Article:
Taking a targeted approach to marketing is beneficial for both B2C and B2B businesses, but it’s crucial for the success of a B2B campaign. Whereas a B2C can work just as well regardless of which member of a household views the ad, B2B ads have to target the actual decision maker. Only by targeting the employees who have the ability to make purchasing decisions can sales be secured.
• The B2C decision-making process is much quicker.
When a business makes a purchase online, the stakes are much higher than for a consumer. This means that the time it takes from an ad being viewed to a sale taking place is significantly longer in the B2B world. Consumers can take just seconds to view a product, place it in their basket and checkout, whereas the sales process is much more considered for a business.
Despite there being differences, the simple fact remains that, whatever you’re selling, you’re selling to people. The key to successful B2B and B2C marketing is to truly understand the audience and to give them what they need.
Consumer behaviour in the UK
According to Asendia’s UK B2C E-commerce report 2018, 16.4% of total retail sales were made online in 2017, compared to 14.7% the year before. A substantial contributory factor to this is the fact that a whopping 91% of UK consumers stating that they use Amazon to purchase goods. This compares to just 56% globally.
There’s no getting away from the fact that Britain is a nation of online shoppers and this doesn’t look set to change any time soon. The ease and convenience of being able to compare products online, along with the increased choice and lower prices being cited as reasons for clicking rather than visiting stores.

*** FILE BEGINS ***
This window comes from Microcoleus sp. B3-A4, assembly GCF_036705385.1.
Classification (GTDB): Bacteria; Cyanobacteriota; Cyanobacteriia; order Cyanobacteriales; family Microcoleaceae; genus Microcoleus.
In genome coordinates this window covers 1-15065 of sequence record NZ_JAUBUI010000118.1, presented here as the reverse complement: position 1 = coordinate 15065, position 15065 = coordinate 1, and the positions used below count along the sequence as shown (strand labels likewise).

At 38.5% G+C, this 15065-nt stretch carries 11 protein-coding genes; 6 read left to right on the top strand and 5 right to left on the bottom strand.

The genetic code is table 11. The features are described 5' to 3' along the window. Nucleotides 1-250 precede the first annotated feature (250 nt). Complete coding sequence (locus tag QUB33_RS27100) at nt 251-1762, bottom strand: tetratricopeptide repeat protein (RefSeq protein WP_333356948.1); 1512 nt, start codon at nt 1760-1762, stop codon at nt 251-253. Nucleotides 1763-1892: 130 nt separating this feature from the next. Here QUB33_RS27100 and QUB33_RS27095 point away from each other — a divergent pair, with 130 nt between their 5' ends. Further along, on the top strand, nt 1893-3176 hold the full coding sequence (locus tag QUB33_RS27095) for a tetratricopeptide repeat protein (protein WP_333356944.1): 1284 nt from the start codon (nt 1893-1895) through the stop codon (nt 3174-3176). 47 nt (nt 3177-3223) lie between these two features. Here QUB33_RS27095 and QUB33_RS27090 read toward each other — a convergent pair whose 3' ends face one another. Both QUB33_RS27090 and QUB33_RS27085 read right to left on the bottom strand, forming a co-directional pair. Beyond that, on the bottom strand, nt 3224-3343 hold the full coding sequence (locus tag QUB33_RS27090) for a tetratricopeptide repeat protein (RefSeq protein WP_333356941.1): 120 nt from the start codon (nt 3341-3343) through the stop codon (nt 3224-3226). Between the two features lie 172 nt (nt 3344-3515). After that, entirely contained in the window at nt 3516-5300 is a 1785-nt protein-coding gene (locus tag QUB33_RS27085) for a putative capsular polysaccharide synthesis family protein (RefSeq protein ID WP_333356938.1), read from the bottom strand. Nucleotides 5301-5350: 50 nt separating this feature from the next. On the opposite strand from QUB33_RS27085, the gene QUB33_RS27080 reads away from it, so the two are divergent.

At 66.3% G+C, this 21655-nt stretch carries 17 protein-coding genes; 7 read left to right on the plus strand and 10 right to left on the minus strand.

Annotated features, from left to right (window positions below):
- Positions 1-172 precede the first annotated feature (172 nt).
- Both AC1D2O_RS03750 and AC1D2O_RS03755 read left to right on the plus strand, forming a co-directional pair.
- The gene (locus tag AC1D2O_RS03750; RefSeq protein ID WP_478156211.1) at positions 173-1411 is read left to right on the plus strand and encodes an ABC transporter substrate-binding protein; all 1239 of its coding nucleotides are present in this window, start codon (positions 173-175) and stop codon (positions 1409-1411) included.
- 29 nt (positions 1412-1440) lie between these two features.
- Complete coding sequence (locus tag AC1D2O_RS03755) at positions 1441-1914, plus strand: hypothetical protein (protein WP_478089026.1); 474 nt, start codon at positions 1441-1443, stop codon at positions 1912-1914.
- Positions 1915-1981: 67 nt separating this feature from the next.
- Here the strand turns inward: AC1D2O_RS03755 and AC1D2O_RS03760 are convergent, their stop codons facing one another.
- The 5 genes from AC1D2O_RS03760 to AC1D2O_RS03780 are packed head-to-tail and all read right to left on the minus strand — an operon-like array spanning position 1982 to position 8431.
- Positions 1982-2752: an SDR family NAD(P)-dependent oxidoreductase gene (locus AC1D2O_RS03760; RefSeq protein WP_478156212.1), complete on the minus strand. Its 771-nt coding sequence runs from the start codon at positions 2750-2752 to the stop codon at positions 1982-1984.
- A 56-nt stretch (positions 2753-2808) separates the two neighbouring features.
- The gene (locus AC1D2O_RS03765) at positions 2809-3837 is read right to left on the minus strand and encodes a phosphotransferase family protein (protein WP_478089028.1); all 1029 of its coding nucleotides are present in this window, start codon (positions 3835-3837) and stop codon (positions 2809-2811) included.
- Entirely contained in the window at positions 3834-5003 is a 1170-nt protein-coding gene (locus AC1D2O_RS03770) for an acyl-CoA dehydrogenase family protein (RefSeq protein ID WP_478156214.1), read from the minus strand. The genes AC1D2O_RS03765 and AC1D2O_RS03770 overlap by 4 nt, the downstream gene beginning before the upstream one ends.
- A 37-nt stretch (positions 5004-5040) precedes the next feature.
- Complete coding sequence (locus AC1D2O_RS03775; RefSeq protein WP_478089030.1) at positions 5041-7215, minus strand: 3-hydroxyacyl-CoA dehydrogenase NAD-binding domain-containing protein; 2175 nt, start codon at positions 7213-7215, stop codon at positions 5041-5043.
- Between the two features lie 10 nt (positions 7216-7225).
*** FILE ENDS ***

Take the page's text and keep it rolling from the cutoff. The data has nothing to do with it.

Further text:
If you’re interested in taking advantage of the rise of B2C e-commerce, you could consider starting your own franchise. You can choose from a wide range of online retailers, allowing you to become your own boss but with the support of an established and recognised brand.
Read more about:
- B2B Definitions
- B2B - What is it?
- B2B E-commerce: How Can You Do It Yourself?
- B2B Enterprise: Create a Franchise
- B2B Examples: Franchising?
- B2B Sales: Start Your Own Business
- What Does B2B Mean?
- What is B2B Marketing?
Own a B2C franchise
Franchises such as Local Appliance Rentals, which enables customers to rent appliances and furniture, and Platinum Business Partners, an online retailer that specialises in e-commerce, are both affordable and flexible.
The cost of starting an online retail franchise tends to be much lower than if you were investing in a bricks and mortar store. As well as more affordable start-up costs, the ongoing overheads are reduced too with no expensive rental fees or employees costs to endure.
Due to the nature of B2C, very often your franchise can be run from the comfort of your own home which makes it an ideal choice if you wish to run your business around other commitments.
Just as you would with any other investment, make sure that you perform thorough due diligence before you buy a franchise. Ensure that you know what’s involved and if you have what it takes to be a franchisee. Once you’re happy that this is the right choice for you, then there are plenty of opportunities for you to discover.
The Editorial Team, Point Franchise ©